On Tuesday 26th October the four of us attended the Heroes Dinner at Becasse.
Justin North has always been a food hero of mine, and all of us like his food, so we booked in as soon as the Festival programs were available.
In this dinner, he has cooked a 9 course degustation, where the dishes were those of his own food heroes. I'll describe them all in detail as we go. Justin North described this dinner as 'A culinary journey around the world'. But he didn't just cook the food of these restaurants, I think he must have sourced the plates as well, because the presentation was as wonderful as the food. The whole meal was a visual spectacle as well as a taste sensation.
The Sleeping Engineer and I had the optional matched wine with our meal. (From now on in this post Justin North will be referred to as JN.)
The first course was from Alain Ducasse at Louis VX in Monte Carlo, 'Fougasse Riviera'. This was a small bread roll stuffed with softly melting confit garlic, sundried tomatoes and black olives. It was crisp, savoury and delicious.
The next course, and acccompanying the bread, was an absolutely stunning Tomato and Olive 'Martini', from chef Yamada of Yamada Chikara in Tokyo. This was soooo good we want to do it ourselves at home. JN had spherified black olive juice and green olive juice, and they came to us a small globes floating in a french Jam jar. The waitress carefully ladelled one each into our martini glasses,
then from a frosted cocktail shaker she poured clear tomato essence into our glasses, hence the martini. This was so refreshing and delicious!!
Course number 3 was from Joel Rubichon's L'Atelier in Hong Kong. This dish was Poularde farcie a l'ail at aux champignons (baked clams with purple garlic, mushrooms and spring herbs). Now, I am not a fan of shellfish and had sourced interest from the group as to who would fall on their sword and eat my clams. However, they were so tasty and flavoursome, slightly chewy from being baked, and so altogther delicious that I was begging the others for theirs, and could have immediately ordered a wagon-load. The clams themselves did not have much flavour, but the slightly breaded topping was a restrained delight where the mushrooms and garlic were balanced superbly.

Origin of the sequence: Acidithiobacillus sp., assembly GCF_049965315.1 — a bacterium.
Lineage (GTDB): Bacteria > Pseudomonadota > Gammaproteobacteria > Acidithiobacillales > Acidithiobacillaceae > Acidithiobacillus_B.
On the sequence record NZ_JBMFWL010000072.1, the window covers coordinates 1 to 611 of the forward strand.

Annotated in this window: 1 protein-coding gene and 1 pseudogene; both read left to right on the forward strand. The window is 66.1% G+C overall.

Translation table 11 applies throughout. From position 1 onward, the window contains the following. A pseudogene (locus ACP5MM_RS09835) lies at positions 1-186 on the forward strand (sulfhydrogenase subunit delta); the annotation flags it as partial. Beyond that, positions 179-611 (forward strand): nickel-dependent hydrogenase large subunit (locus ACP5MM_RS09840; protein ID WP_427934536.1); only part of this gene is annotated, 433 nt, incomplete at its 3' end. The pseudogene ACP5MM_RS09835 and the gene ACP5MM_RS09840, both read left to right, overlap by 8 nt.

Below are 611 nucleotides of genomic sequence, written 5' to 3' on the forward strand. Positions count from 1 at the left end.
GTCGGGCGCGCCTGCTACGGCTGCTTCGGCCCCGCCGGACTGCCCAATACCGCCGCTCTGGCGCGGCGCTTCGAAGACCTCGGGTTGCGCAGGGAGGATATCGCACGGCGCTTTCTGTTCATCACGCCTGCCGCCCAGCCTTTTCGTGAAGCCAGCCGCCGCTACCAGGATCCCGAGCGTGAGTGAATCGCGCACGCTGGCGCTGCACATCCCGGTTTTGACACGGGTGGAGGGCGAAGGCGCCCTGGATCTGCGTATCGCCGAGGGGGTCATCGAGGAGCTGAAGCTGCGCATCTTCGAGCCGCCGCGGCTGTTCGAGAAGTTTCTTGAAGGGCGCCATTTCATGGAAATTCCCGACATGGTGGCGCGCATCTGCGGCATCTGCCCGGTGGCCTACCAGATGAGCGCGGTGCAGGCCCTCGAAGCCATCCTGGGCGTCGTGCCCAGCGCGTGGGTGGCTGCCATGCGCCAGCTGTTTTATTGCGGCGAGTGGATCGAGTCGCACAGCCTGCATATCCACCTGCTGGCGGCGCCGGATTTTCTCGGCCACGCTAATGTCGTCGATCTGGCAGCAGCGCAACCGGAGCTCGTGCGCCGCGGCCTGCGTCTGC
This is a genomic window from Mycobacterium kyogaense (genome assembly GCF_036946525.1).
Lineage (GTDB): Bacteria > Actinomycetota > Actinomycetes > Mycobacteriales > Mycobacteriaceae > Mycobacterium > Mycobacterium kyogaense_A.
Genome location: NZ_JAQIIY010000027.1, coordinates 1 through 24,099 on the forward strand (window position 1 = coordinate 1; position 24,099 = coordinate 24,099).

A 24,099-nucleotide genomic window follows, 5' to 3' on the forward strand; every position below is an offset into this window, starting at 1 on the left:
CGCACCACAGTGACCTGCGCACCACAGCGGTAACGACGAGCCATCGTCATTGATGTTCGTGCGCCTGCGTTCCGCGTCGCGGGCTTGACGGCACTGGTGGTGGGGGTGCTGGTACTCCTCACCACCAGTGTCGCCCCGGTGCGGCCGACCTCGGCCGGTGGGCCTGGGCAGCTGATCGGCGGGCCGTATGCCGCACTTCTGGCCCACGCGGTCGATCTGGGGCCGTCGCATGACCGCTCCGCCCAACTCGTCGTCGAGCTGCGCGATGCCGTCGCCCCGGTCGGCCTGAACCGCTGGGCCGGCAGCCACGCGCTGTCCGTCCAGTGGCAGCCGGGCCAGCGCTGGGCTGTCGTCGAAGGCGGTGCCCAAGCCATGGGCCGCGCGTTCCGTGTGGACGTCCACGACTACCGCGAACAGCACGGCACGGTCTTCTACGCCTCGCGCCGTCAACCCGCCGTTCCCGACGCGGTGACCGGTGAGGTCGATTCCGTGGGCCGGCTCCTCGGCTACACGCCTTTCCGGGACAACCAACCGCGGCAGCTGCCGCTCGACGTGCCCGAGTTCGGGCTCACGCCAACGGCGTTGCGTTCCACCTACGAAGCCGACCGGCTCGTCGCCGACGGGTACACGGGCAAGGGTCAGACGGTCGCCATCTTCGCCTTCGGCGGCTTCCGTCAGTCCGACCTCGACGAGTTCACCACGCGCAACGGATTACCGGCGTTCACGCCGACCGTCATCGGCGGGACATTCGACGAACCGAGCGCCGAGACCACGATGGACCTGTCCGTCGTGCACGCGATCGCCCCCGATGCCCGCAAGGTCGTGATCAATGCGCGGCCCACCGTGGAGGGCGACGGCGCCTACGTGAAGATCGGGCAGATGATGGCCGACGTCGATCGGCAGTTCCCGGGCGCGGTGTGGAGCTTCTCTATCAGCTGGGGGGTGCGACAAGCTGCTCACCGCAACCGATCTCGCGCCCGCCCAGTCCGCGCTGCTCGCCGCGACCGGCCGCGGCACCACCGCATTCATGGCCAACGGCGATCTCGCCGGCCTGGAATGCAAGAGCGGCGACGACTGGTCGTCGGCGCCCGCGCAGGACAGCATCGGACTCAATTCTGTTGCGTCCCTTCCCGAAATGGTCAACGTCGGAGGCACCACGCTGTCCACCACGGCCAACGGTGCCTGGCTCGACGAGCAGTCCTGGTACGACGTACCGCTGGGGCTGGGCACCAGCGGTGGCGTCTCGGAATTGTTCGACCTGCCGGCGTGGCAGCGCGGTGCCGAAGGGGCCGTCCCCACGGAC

Course number 4 was probaly the prettiest course, though this in no way lessens the fact that it was so tasty. From the fabulously talented team at Mugaritz in San Sebastian comes Pearly threads of crab, jelly of prawns, flowers and pistils of saffron. Served with a 2005 Cherry Tree Hill Reisling from the Southern Highlands of NSW.
The description of the dish does not do it justice. Glass bowls with dry ice in water were stoppered with glass pyramids, in which was a prawn jelly containing large prawn pieces, topped with shredded crab meat, and that topped with a sorbet made of young coconut milk. Smoke poured elegantly out the sides of the bowl, trapped as it was by the inverted glass pyramids, and colourful flowers topped the lot. It was a feast for the eyes as well as the palate.
Course number 5 was from Rene Redzipi's Noma in Copenhagen. Langoustines and Sea Flavours - Scampi tail, oyster and parsley emulsion, dried seaweed powder and rye bread crumble. Served with a 2008 Catherine & Dominique Derain Burgogne Aligoté from Burgundy in France.
This dish was served on a piece of granite. The scampi tail was perfectly cooked, grilled. The blobs of green and the oyster and parsley emulsion, both flavours so clear and defined. Some of the emulsion dots were sprinkled with a dark green powder, which was the powdered seaweed. Spread across the plate was the dark brown soil of the rye bread, which must have been baked as it was wonderfully crunchy and with a great depth of flavour. This was a beautiful dish both to look at and eat.